A new public health database stands to transform epidemiological research and national disease prevention strategies. In a groundbreaking project, researchers from the University of Pittsburgh Graduate School of Public Health have gathered and digitized public disease records dating back 125 years. The new database, which is free and available to the public, could help scientists and physicians control and eventually eradicate some of our time’s deadliest diseases.

In a concomitant study published in the New England Journal of Medicine, the researchers behind the project describe how the new database will make epidemiological data available to anyone. According to Stephen Buchbaum, deputy director of the Bill & Melinda Gates Foundation, this will hopefully inspire other public health organizations to undertake similar endeavors. "We are very excited about the release of the database," he said in press release. "We anticipate this will not only prove to be an invaluable tool permitting researchers around the globe to develop, test and validate epidemiological models, but also has the potential to serve as a model for how other organizations could make similar sets of critical public health data more broadly, publicly available."

At its core, the database compiles data gathered from weekly disease reports and surveillance tables published between 1888 and 2013. In addition, it features in-depth analyses of smallpox, polio, measles, rubella, mumps, pertussis, and other conditions associated with particularly alarming disease profiles. Much of the underlying material has never been digitalized before.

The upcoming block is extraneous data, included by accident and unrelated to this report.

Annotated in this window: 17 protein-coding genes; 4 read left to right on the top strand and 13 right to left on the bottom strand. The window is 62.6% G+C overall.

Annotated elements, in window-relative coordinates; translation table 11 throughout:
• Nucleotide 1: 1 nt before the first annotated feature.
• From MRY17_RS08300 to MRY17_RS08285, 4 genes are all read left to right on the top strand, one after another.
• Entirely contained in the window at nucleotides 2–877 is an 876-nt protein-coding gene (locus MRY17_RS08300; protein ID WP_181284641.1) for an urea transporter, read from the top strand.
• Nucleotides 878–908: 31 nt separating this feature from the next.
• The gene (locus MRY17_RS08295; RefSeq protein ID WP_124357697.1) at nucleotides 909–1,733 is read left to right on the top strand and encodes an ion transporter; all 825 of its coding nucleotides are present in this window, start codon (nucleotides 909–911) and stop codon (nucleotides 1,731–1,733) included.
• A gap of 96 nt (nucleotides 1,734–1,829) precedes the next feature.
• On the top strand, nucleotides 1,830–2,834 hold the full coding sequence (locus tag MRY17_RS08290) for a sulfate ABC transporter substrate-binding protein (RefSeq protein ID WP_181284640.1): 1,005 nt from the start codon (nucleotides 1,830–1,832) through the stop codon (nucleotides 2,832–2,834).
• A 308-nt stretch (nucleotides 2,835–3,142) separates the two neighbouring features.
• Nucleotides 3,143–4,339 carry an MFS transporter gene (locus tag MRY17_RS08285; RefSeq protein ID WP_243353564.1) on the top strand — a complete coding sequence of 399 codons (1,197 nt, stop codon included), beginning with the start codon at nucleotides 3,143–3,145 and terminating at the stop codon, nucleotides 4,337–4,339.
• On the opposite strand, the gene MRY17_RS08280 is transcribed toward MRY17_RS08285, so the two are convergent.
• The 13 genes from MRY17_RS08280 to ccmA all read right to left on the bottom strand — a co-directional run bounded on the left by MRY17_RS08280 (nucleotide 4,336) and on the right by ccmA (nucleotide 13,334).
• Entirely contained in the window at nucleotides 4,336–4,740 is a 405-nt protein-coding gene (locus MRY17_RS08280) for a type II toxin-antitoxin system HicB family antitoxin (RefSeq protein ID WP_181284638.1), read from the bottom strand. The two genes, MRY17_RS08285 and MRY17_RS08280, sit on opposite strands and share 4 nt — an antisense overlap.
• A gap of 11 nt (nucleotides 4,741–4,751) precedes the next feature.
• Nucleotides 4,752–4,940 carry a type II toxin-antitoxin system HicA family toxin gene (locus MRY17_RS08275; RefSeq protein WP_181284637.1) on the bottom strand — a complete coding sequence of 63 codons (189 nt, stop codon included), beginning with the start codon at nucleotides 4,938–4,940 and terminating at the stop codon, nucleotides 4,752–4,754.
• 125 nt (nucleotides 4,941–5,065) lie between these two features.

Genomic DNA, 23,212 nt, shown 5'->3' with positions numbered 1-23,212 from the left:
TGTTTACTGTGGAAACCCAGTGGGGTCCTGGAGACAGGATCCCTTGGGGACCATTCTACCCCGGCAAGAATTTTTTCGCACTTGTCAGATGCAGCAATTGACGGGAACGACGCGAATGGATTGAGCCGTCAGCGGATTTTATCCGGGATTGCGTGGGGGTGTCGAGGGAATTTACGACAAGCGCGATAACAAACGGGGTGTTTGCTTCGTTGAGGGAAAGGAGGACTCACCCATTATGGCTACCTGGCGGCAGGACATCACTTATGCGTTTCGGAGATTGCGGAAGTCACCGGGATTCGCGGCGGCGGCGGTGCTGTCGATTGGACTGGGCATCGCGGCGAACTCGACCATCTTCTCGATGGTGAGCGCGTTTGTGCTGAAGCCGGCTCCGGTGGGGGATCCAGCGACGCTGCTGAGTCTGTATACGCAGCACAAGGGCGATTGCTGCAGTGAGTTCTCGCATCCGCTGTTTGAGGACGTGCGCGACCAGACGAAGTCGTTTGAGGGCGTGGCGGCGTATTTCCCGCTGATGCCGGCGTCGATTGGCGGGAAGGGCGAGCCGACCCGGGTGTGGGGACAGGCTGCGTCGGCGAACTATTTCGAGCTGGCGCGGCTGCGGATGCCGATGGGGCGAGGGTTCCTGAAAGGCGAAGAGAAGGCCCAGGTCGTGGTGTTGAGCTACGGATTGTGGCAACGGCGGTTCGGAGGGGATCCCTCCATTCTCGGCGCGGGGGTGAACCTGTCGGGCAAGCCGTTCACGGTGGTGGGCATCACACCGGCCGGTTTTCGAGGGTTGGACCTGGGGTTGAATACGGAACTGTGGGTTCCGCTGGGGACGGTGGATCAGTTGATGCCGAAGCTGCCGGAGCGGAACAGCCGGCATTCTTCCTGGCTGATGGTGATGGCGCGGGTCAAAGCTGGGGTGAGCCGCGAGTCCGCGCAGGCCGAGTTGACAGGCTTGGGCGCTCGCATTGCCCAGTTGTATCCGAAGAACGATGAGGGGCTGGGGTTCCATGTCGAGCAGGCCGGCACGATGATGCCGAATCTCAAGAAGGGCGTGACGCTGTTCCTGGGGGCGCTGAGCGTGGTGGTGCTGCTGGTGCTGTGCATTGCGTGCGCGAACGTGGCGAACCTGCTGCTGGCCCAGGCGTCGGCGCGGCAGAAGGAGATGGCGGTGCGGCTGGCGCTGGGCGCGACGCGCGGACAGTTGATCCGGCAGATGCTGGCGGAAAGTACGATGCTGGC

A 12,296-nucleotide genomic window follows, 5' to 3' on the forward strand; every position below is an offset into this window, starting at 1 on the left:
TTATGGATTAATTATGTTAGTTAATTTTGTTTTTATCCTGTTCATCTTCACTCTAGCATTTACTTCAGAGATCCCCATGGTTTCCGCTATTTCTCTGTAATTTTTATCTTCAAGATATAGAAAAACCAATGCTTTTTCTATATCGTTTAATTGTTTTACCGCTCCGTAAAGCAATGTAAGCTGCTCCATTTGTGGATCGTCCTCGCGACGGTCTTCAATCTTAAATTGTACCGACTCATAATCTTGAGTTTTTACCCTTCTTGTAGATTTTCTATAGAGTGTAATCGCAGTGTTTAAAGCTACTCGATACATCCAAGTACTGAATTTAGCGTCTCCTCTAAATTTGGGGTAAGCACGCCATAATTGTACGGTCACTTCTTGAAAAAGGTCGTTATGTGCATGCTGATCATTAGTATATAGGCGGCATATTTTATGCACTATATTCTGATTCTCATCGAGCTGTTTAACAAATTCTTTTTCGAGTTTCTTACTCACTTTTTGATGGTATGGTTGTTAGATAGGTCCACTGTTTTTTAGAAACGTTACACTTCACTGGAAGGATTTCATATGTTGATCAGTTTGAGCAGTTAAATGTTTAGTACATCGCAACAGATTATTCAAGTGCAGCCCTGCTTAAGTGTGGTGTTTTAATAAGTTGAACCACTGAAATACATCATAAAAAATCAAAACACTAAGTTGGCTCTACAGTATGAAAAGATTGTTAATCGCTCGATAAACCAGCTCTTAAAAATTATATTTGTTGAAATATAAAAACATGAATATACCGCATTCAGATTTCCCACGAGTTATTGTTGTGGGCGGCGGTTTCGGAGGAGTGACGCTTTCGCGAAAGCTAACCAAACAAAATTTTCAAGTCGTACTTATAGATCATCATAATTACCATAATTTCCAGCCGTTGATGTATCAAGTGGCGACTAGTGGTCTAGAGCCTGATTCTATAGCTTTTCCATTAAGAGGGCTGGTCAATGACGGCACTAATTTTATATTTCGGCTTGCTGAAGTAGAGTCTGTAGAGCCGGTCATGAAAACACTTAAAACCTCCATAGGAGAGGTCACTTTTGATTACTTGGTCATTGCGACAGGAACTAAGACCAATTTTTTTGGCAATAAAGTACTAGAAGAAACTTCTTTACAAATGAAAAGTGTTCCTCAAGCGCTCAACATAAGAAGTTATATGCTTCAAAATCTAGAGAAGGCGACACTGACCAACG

Aside from supplying physicians and patients the means to predict the future, the database’s diachronic perspective also illuminates new details about the past. "Using this database, we estimate that more than 100 million cases of serious childhood contagious diseases have been prevented, thanks to the introduction of vaccines," lead author Willem G. van Panhuis told reporters. "But we also are able to see a resurgence of some of these diseases in the past several decades as people forget how devastating they can be and start refusing vaccines."

The database, dubbed Project Tycho after the famous Danish nobleman and amateur astronomer Tycho Brahe, is currently available through the University of Pittsburgh’s website. In the coming months, researchers involved in the project will partner with government agencies to implement the open access platform into Healthcare.gov. "Tycho Brahe's data were essential to Kepler's discovery of the laws of planetary motion," senior author Donald S. Burke told reporters. "Similarly, we hope that our Project Tycho disease database will help spur new, life-saving research on patterns of epidemic infectious disease and the effects of vaccines.”